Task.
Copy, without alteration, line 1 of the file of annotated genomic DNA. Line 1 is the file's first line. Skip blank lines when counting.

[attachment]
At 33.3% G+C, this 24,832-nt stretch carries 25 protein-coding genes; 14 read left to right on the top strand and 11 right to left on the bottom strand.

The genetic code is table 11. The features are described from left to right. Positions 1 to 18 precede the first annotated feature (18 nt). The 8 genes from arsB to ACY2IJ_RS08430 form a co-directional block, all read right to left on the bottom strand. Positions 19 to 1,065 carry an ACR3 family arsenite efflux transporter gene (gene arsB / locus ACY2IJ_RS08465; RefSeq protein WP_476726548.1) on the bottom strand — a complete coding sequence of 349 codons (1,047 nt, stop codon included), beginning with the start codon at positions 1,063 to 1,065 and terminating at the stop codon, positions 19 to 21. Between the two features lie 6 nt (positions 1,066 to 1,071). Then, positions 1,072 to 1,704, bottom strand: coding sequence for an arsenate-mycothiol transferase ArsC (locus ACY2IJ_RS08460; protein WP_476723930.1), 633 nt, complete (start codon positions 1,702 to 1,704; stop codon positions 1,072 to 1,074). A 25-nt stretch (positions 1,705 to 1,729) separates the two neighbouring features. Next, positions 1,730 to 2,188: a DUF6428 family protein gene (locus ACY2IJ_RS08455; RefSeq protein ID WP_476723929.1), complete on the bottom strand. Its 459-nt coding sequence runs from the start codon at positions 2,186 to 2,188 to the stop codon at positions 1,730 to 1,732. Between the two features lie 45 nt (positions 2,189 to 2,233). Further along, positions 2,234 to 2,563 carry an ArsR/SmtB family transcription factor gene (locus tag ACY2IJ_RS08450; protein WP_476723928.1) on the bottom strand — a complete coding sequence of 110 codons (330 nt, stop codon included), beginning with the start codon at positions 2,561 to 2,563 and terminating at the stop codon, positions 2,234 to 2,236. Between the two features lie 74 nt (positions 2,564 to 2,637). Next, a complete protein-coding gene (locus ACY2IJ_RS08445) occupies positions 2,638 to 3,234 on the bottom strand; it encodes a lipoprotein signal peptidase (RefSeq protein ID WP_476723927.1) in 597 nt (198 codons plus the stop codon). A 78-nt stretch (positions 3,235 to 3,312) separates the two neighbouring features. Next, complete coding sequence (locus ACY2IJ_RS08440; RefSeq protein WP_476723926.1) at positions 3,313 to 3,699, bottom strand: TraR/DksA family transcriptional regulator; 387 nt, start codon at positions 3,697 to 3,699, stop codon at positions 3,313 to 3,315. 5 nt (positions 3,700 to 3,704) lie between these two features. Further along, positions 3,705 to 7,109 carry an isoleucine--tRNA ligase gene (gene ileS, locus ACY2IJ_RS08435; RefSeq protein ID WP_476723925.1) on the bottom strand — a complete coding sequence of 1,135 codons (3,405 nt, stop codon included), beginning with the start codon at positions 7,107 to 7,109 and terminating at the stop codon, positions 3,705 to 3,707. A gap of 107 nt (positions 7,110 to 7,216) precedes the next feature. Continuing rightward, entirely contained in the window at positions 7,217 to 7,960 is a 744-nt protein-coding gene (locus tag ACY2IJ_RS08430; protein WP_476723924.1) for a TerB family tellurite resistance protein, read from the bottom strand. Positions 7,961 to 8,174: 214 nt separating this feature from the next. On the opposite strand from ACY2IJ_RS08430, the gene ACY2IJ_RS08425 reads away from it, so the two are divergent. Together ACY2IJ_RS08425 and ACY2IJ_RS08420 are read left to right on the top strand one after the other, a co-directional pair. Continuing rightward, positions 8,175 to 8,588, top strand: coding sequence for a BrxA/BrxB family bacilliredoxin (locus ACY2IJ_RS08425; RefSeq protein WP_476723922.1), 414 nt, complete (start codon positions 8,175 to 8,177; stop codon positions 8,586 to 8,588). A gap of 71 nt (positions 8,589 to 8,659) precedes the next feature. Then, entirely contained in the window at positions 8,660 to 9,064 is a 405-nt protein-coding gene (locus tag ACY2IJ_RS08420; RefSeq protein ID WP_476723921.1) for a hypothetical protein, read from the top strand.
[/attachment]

At 33.3% G+C, this 24,832-nt stretch carries 25 protein-coding genes; 14 read left to right on the top strand and 11 right to left on the bottom strand.